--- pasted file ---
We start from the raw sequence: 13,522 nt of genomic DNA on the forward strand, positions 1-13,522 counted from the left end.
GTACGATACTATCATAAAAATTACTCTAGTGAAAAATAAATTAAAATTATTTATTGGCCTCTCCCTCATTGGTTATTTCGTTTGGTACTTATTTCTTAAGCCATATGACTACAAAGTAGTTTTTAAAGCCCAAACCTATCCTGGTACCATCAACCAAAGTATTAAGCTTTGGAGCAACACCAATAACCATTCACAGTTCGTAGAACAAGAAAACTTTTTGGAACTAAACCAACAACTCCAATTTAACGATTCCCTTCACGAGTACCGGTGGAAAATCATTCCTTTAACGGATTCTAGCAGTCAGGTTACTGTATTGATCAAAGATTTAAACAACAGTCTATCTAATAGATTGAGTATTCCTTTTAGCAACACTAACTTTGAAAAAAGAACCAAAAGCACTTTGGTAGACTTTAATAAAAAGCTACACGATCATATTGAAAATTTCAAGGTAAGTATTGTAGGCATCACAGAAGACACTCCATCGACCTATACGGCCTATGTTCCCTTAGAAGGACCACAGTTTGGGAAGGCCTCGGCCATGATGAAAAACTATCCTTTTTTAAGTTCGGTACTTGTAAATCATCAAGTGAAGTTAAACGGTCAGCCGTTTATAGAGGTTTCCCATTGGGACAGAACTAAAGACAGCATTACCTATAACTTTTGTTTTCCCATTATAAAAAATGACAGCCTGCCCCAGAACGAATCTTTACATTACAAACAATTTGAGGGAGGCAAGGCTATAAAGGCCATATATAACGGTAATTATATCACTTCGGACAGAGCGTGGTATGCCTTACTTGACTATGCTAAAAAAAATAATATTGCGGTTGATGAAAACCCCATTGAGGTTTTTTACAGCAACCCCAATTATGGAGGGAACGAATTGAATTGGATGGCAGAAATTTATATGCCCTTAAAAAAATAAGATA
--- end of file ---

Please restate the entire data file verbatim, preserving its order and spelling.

We start from the raw sequence: 13,522 nt of genomic DNA on the forward strand, positions 1-13,522 counted from the left end.
GTACGATACTATCATAAAAATTACTCTAGTGAAAAATAAATTAAAATTATTTATTGGCCTCTCCCTCATTGGTTATTTCGTTTGGTACTTATTTCTTAAGCCATATGACTACAAAGTAGTTTTTAAAGCCCAAACCTATCCTGGTACCATCAACCAAAGTATTAAGCTTTGGAGCAACACCAATAACCATTCACAGTTCGTAGAACAAGAAAACTTTTTGGAACTAAACCAACAACTCCAATTTAACGATTCCCTTCACGAGTACCGGTGGAAAATCATTCCTTTAACGGATTCTAGCAGTCAGGTTACTGTATTGATCAAAGATTTAAACAACAGTCTATCTAATAGATTGAGTATTCCTTTTAGCAACACTAACTTTGAAAAAAGAACCAAAAGCACTTTGGTAGACTTTAATAAAAAGCTACACGATCATATTGAAAATTTCAAGGTAAGTATTGTAGGCATCACAGAAGACACTCCATCGACCTATACGGCCTATGTTCCCTTAGAAGGACCACAGTTTGGGAAGGCCTCGGCCATGATGAAAAACTATCCTTTTTTAAGTTCGGTACTTGTAAATCATCAAGTGAAGTTAAACGGTCAGCCGTTTATAGAGGTTTCCCATTGGGACAGAACTAAAGACAGCATTACCTATAACTTTTGTTTTCCCATTATAAAAAATGACAGCCTGCCCCAGAACGAATCTTTACATTACAAACAATTTGAGGGAGGCAAGGCTATAAAGGCCATATATAACGGTAATTATATCACTTCGGACAGAGCGTGGTATGCCTTACTTGACTATGCTAAAAAAAATAATATTGCGGTTGATGAAAACCCCATTGAGGTTTTTTACAGCAACCCCAATTATGGAGGGAACGAATTGAATTGGATGGCAGAAATTTATATGCCCTTAAAAAAATAAGATA